The Oakland A’s have played six games so far, which constitutes 10% of their 2020 season. A week from Saturday, we’ll be at the one-quarter point, which is usually in mid-May. The halfway point is Aug. 24, a little over three weeks away.
With that kind of sprint ahead, there’s not as much time as usual to let slumping players work through their troubles with everyday at-bats. That doesn’t mean benching everyone who has an 0-fer day, but you can’t give them a month to find their rhythm either. Especially not when you have enough depth that there are quality hitters sitting on the bench.
The Oakland A’s have such a conundrum on their hands. Khris Davis is one of the best home run hitters of this generation, one of the couple dozen sluggers in history ever to hit 40+ in three straight seasons. He was the model of consistency for years, Mr. 247, and you could pencil in his dingers with confidence. Then last season he got hurt and hit a skid, and never really pulled out of it.
After that off-year, Davis was already one of the team’s biggest question marks entering the season. Would he revert to his usual power display and make us forget all about the 2019 blip, or had he simply taken a step back at age 32?
The early returns have been discouraging. Through his first few games, Davis is 0-for-15, with seven strikeouts and two walks in 17 plate appearances. He’s had six chances with runners in scoring position and gone 0-for-5 with a walk, and overall he’s left 15 runners on base.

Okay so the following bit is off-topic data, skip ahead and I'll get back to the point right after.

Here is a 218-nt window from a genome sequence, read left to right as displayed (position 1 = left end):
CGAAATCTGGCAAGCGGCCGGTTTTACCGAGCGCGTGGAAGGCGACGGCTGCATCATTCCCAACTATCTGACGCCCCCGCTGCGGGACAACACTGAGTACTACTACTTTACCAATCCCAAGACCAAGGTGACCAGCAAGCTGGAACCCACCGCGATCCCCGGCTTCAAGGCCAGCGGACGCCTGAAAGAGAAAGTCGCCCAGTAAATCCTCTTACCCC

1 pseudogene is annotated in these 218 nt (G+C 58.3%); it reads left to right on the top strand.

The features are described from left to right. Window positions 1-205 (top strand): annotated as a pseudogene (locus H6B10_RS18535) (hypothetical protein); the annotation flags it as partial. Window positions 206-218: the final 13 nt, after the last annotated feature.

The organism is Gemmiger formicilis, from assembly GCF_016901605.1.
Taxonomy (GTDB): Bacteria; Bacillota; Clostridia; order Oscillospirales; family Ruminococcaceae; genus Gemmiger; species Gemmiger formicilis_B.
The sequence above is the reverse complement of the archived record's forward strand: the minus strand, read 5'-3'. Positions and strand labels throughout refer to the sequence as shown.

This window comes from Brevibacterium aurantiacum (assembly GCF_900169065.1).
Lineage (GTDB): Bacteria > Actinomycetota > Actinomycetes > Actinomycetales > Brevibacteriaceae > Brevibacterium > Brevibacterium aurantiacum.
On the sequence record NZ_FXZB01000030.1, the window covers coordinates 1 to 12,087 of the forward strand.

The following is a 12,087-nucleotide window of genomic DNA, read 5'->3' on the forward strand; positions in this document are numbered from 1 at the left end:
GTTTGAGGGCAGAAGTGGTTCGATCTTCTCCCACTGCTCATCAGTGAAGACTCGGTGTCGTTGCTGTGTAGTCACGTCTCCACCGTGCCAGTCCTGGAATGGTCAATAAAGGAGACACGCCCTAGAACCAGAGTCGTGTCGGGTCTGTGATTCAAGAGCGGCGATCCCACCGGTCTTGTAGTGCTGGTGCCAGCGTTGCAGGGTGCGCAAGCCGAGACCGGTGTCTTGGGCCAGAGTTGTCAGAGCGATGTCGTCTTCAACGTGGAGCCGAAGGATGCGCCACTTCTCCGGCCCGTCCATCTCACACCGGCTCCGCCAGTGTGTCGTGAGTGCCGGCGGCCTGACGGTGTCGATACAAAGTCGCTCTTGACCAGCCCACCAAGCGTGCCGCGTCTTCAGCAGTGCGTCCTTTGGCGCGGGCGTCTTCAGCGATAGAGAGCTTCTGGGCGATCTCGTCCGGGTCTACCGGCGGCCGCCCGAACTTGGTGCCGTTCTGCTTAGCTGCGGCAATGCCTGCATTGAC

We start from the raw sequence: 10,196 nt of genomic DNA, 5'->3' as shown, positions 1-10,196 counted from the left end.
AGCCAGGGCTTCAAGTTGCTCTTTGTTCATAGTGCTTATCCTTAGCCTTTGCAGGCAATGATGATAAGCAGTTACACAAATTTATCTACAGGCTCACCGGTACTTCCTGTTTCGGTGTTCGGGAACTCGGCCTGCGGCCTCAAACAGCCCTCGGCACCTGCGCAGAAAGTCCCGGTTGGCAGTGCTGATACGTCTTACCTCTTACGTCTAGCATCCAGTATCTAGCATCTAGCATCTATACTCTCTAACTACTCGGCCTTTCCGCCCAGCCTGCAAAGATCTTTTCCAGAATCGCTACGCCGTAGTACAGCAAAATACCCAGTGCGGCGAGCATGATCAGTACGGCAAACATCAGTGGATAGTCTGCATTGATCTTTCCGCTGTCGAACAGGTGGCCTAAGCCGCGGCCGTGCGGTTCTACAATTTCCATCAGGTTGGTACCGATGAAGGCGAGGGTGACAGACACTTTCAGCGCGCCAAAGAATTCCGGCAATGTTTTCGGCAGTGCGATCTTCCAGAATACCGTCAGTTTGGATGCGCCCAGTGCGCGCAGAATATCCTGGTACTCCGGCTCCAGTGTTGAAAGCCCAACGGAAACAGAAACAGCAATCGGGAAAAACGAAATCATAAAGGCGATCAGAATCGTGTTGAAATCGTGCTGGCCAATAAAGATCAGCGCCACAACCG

A few bad games would be easier to overlook in a normal year, and even though the length of the season has changed that doesn’t mean the nature of sample sizes is any different. We haven’t really learned anything about him yet and he might be just fine, but right now the name of the game is instant gratification rather than trusting the long-haul process, with the clock ticking 2.7 times faster than normal.
The team doesn’t sound worried about Davis long-term, but at the same time they’re not waiting around to begin acting. Susan Slusser of the S.F. Chronicle offers the following:
“[Hitting coach Darren] Bush said that Davis’ timing is slightly off, which was the problem much of last year when Davis tried to play through a side injury and threw his swing out of whack. Bush said Davis’ mechanics are good and his batting practice shows that, but batting practice is nothing like facing multiple live pitchers in a game, with different stuff, velocities and arm angles. If a swing is a fraction of a second behind, that’s enough to ruin an at-bat.”
Unfortunately, the solution prescribed is more at-bats to work through the issue, and that’s exactly what the A’s might not be able to afford. Indeed, Slusser’s story notes that manager Bob Melvin will “back off on the workload a little bit, probably try to pick some matchups.” That sounds like reducing playing time for the highest-paid star on the roster just one week into the season, which is not an insignificant reaction.
It also doesn’t sound like completely benching him, though, which is for the best. It’s too early to entirely give up on Davis, especially knowing that he’s a streaky hitter as well as a player prone to mental blocks; if indeed he’s physically fine and just needs to stop pressing and make that One Final Adjustment, then he really could explode at any moment into exactly the kind of supernova slugger you want on your side in a short summer.
And so the A’s find themselves with quite the balancing act on their hands. A big star still mired in a long-term slump, who has enough upside to be worth trying to fix in a six-month campaign but who’s a big risk to stick with too long in a two-month sprint. How long of a leash should they give him to keep getting regular at-bats? We’ll find out their answer in the coming days and weeks — or, hopefully we won’t because he rediscovers his mojo and goes back to khrushing dingers.